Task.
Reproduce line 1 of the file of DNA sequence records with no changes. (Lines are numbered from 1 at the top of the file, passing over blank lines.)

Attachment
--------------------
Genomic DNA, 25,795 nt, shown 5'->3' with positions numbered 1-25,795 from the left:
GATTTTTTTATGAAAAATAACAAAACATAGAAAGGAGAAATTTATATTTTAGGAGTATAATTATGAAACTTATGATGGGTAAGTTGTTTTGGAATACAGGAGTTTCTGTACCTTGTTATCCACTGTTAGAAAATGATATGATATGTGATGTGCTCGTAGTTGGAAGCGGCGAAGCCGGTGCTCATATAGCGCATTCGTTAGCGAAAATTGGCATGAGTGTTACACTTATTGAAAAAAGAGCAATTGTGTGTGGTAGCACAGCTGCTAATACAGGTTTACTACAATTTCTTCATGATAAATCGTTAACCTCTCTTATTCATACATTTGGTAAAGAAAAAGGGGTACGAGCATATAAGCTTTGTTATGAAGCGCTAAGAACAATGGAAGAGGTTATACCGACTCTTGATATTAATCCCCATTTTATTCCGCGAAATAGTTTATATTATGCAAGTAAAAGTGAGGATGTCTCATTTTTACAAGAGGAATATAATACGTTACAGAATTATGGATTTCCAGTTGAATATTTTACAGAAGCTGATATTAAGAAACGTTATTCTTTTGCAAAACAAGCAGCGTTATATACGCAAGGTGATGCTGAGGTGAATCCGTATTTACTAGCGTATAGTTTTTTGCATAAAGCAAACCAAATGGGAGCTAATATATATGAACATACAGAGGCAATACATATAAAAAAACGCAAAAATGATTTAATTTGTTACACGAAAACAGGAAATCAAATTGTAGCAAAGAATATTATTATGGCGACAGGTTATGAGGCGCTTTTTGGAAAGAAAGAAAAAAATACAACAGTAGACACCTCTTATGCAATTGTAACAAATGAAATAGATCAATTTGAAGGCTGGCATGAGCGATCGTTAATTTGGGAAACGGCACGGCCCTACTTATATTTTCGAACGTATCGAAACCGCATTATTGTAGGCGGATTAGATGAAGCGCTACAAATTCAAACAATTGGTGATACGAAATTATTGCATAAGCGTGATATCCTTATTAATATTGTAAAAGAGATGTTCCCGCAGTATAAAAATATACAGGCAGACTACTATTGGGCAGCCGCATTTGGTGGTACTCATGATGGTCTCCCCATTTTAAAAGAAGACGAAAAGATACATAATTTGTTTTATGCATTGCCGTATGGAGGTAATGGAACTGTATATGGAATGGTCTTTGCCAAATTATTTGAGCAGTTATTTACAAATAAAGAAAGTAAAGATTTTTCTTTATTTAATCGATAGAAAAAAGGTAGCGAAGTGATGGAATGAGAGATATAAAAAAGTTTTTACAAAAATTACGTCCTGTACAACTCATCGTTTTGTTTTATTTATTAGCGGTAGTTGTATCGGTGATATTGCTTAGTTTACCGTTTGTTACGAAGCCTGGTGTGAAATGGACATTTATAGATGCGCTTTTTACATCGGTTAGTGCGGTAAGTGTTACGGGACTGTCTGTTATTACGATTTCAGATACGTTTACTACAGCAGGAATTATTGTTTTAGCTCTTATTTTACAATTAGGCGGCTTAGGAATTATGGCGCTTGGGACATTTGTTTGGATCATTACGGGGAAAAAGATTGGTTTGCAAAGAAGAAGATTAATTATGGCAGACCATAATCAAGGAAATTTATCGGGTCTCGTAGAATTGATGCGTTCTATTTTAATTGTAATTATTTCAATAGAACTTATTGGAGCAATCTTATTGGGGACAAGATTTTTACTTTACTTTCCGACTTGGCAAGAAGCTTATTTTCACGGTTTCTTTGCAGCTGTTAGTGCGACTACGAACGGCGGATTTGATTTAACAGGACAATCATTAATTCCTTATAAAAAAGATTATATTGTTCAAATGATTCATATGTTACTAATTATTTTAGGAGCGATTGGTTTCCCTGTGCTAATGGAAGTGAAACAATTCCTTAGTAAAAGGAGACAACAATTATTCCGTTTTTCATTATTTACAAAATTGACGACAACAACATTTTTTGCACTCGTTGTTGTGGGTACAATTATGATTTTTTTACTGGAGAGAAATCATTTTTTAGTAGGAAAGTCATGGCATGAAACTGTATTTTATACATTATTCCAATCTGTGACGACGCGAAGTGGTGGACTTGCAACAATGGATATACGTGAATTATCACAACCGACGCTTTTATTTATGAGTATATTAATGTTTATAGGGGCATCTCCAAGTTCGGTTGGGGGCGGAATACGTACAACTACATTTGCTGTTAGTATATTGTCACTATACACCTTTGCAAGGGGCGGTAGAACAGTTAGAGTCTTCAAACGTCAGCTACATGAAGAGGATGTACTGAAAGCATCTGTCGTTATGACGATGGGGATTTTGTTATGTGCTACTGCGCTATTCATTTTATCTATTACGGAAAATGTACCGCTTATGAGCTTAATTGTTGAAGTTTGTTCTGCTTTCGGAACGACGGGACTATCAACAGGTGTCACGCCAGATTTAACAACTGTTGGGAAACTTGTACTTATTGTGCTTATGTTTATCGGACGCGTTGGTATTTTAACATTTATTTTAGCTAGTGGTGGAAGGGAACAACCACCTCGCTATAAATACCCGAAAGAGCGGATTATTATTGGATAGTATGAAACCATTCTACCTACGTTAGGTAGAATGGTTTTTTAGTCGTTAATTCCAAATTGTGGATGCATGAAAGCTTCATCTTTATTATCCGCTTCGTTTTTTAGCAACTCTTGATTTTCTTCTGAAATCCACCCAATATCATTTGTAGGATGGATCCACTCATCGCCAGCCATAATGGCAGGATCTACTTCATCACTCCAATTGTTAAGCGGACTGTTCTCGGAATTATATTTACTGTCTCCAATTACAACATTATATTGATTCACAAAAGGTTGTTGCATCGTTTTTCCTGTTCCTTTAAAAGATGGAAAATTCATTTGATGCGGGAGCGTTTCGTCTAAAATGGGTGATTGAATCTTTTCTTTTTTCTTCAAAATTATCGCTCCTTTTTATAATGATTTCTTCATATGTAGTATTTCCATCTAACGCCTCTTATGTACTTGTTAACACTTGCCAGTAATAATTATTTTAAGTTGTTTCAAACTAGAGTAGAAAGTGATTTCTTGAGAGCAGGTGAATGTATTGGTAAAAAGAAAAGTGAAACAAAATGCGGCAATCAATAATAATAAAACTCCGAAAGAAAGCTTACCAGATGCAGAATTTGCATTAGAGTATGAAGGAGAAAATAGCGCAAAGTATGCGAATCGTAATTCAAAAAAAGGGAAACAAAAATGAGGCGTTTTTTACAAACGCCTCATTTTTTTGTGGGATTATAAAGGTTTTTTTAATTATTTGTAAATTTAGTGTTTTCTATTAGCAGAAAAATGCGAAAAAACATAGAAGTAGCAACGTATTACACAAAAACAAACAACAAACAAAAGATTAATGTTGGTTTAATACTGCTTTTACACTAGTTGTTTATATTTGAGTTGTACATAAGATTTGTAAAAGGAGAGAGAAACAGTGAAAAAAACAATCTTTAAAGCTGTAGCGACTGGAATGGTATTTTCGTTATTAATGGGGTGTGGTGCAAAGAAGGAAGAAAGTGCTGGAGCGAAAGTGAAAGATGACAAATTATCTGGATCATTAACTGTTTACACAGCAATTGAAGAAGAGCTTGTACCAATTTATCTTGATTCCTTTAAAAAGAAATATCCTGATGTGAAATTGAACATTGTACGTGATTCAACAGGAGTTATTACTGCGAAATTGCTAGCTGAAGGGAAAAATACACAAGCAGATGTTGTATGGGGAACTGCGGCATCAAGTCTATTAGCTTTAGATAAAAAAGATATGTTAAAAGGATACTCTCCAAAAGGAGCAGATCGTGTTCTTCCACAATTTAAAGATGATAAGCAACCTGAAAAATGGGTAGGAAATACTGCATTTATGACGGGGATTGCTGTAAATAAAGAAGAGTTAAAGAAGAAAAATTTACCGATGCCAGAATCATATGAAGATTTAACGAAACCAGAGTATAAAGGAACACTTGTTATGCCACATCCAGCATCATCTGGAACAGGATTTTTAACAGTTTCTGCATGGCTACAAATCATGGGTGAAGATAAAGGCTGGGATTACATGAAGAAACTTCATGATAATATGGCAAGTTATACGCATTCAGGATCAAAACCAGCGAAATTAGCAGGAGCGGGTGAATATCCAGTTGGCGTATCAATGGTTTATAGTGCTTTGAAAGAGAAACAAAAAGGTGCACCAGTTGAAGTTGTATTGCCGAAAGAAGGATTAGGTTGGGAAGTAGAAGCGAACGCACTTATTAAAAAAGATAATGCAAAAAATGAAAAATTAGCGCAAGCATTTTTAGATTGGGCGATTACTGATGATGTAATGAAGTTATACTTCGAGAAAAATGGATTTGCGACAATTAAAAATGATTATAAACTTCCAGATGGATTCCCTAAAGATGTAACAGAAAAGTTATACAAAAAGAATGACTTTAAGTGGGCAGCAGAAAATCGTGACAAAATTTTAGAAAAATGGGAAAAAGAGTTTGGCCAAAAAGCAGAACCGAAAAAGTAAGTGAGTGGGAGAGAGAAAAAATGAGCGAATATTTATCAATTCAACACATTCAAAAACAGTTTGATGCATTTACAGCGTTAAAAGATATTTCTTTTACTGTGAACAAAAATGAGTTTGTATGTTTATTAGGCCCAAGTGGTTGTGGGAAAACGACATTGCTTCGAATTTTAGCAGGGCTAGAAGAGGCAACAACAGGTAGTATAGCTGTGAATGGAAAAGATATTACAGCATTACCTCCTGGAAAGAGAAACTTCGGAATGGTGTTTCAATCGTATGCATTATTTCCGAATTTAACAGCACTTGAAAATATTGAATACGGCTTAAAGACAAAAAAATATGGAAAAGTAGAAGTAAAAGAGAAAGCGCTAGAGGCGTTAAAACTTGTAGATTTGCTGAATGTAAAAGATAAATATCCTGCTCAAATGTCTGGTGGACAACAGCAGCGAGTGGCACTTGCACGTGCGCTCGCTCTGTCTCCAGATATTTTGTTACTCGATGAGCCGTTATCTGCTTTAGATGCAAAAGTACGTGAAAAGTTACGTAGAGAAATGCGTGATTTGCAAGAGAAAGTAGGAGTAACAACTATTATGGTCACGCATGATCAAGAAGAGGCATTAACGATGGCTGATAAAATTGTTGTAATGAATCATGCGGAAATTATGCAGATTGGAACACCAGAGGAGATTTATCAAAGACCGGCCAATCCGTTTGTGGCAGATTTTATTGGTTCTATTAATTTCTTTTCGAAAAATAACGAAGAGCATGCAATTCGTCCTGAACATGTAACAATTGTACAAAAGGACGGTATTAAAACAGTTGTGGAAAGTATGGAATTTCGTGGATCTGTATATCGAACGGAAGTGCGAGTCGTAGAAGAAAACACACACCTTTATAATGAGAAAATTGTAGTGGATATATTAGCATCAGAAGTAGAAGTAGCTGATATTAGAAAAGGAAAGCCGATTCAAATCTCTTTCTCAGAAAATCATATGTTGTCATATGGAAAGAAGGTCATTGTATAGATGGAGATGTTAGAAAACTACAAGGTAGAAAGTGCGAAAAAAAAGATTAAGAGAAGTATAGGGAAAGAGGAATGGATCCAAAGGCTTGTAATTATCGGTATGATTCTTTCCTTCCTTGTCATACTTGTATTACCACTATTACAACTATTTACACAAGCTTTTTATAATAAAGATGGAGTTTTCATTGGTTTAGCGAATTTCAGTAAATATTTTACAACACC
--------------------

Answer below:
Genomic DNA, 25,795 nt, shown 5'->3' with positions numbered 1-25,795 from the left: